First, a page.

Dotcom Lessons for Going Green
Deri, Chris, The Christian Science Monitor
The Super Bowl has gone carbon-neutral. Wal-Mart has "seen the light" - and it shines from a compact fluorescent bulb. Even President Bush now feels the need to at least talk about the human contribution of greenhouse gases.
Seemingly all at once, the politics of climate change have shifted - and the free market smells profits. There's talk of a greenhouse-gas "rush," with literally billions to be made in lessening the eco-impact of our insatiable appetite for energy.
Pundits are heralding a new era of technological innovation, new business models, and radical changes in our consumer behavior and personal habits.
It's the kind of hype that calls to mind the broken promises and unimagined positive outcomes of the dotcom era's adolescence a decade ago. Many fundamentals of the dotcom era are different from those of the current era of "climate change chic" - and the stakes are much higher. But one common warning applies: Whatever is said and believed can overwhelm actual achievements. That's why it's important to bear these dotcom lessons in mind:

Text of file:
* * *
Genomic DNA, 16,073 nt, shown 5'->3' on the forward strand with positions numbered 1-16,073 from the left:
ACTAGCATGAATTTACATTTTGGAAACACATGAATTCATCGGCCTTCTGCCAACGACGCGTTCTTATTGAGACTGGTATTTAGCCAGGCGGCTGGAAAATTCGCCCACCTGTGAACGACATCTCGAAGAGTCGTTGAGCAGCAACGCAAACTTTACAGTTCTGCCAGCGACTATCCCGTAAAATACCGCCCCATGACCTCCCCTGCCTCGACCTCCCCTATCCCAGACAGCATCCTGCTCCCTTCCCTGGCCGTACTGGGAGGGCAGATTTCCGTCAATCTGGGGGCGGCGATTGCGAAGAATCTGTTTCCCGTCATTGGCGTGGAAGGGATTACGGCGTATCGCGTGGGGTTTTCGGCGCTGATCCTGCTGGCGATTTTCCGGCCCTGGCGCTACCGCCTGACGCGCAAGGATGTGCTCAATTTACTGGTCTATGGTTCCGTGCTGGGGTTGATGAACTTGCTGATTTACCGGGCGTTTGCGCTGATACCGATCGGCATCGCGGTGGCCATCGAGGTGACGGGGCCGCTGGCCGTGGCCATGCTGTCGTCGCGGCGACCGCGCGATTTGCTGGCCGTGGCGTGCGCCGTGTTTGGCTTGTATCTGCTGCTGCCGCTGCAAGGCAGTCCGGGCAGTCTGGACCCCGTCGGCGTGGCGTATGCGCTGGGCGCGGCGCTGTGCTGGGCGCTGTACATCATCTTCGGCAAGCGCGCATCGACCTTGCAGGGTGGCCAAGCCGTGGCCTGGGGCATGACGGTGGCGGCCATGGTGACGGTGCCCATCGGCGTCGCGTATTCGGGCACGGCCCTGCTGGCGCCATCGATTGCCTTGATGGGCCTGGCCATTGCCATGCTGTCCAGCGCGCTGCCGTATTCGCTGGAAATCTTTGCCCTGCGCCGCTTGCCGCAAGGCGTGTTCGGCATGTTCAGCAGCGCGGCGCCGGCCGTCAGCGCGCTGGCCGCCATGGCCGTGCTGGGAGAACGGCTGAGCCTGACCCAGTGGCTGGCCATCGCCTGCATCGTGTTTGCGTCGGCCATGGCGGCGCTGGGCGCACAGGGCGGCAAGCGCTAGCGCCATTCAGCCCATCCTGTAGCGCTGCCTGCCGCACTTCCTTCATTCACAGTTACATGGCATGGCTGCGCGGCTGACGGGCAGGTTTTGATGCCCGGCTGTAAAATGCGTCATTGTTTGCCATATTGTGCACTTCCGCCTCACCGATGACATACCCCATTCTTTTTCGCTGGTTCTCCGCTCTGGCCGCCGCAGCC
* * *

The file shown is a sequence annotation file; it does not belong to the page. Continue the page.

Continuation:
* Tax-incentive training wheels. One of the first major Internet policy dust-ups dealt with e-commerce taxation. "New economy" gurus, worried that adding sales tax to our Amazon.com orders would snuff out innovation and entrepreneurship, helped keep e-commerce largely tax-free for years.
Likewise, today, enemies of fossil fuels will continue efforts to assign a tax to these energy sources commensurate with their tax on our planet; and eco-entrepreneurs will rely on various incentives to develop alternative energy sources.
That can work for a while, but market safety nets won't nourish the long-term health of a green economy. That's why new technologies and delivery systems must demonstrate a specific path to remove their tax-incentive training wheels and allow real competition.
* It's all about the network. Construction of the information superhighway arguably began in the 1960s with the Pentagon's ARPANET, but even until the 1980s, it was like one straight route from point A to point B without any exits or onramps. The Internet didn't become a network until the 1990s, when the "last miles" were added: personal AOL accounts and T1 lines that helped millions connect to the Internet highway - and to one another.
Today, any low-carbon energy source must be able to quickly find and flow along the "first mile" that leads onto America's 100-year- old power grid, with all its vastness, complexity, and occasional dysfunction. …